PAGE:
About

Bringing Budget Certainty to Texas Cities

Authorized when the Texas Legislature took action to deregulate the state’s electricity market in 2001, the Texas Coalition for Affordable Power is a unique alliance of cities and other political subdivisions that have joined together to purchase electricity for their own governmental use.

The more than 160 cities and other political subdivisions that comprise TCAP purchase in excess of 1.3 billion kilowatt/hours of power each year, making it the largest coalition of its type in the state.  Using the strength of its numbers, TCAP negotiates terms and conditions for electric service that may be unavailable to a single city acting alone. This promotes healthier city budgets and benefits taxpayers.

TCAP was originally two separate non-profit corporations, the Cities Aggregation Power Project and the South Texas Aggregation Project, which merged in 2010. TCAP membership is open to all Texas cities (and other political subdivisions such as water districts) that purchase electricity in the deregulated market. It is run entirely by its members. The voluntary 15-person TCAP board of directors is made up of city officials and executives who meet once a month.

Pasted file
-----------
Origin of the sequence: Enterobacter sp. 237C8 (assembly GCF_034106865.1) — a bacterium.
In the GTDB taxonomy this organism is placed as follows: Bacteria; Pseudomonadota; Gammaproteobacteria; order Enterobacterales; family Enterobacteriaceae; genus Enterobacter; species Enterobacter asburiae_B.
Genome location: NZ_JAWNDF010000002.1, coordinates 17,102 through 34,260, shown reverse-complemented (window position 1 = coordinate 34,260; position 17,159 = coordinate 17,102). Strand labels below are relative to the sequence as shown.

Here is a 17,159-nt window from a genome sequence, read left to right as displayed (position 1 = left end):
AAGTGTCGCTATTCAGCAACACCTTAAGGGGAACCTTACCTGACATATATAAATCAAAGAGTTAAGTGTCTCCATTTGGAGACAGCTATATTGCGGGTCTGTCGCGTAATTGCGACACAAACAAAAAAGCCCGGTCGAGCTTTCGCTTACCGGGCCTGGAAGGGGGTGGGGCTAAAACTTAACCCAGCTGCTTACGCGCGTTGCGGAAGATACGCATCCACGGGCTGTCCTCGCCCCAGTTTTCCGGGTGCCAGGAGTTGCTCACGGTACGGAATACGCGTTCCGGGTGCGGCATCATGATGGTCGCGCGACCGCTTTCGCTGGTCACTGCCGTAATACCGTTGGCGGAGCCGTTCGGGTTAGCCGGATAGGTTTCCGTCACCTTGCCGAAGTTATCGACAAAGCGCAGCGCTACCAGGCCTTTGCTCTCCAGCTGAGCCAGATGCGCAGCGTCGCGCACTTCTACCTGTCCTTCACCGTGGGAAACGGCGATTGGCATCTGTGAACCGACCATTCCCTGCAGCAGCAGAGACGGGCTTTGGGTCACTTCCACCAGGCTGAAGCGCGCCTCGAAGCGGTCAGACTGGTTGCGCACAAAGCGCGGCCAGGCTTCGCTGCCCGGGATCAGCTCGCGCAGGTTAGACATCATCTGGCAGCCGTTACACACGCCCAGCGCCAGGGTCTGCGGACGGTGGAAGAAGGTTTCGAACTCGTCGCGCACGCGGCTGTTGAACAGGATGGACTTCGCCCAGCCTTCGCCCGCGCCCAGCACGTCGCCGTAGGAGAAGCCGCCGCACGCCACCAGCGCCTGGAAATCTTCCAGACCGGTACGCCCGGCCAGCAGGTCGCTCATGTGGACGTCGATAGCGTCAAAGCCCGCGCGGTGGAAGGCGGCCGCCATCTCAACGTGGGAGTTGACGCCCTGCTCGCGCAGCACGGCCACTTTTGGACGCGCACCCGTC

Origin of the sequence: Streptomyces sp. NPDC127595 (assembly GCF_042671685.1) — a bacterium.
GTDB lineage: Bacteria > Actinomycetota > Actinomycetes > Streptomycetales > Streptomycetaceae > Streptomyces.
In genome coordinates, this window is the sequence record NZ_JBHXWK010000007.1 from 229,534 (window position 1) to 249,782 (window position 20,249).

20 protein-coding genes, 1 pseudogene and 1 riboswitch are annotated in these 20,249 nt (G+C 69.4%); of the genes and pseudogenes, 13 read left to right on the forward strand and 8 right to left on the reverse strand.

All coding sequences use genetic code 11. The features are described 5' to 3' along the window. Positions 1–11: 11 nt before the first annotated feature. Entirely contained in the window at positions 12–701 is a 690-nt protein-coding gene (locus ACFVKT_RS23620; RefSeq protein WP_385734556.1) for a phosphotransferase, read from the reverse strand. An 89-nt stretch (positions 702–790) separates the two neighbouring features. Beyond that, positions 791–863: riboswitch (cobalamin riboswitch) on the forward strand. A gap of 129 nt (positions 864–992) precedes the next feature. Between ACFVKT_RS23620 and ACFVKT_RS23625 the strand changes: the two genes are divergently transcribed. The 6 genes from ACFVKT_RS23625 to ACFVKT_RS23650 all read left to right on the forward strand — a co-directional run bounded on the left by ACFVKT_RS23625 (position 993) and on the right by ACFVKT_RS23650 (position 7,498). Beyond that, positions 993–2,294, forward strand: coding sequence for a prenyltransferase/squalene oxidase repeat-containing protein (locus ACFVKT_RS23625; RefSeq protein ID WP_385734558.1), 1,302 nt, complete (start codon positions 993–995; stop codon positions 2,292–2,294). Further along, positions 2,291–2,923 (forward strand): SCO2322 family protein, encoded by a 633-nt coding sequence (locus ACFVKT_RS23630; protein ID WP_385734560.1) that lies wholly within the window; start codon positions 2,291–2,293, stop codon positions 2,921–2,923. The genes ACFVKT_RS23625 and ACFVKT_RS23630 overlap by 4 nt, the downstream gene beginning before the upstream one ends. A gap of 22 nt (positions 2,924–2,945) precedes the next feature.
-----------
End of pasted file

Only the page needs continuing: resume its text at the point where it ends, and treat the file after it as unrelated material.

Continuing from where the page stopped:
TCAP members enjoy a wide array of services that include professional consultant advice on electric load management and billing issues and access to legal counsel regarding electric utilities.

Other Benefits:

  • TCAP’s unique power-contracting arrangement provides price stability in the state’s deregulated energy market.
  • TCAP allows cities to estimate their energy costs with more certainty and to budget accordingly.
  • Members can rely on TCAP’s experienced legal and energy consultants to evaluate energy purchase options, investigate and resolve billing questions and switching problems, and provide insights into the complicated deregulated energy market.

Over the past nine years, member cities have saved as much as 20 percent off the average energy rate that they would have paid without TCAP, often amounting to tens of thousands of dollars that can be used for other city services vital to residents.

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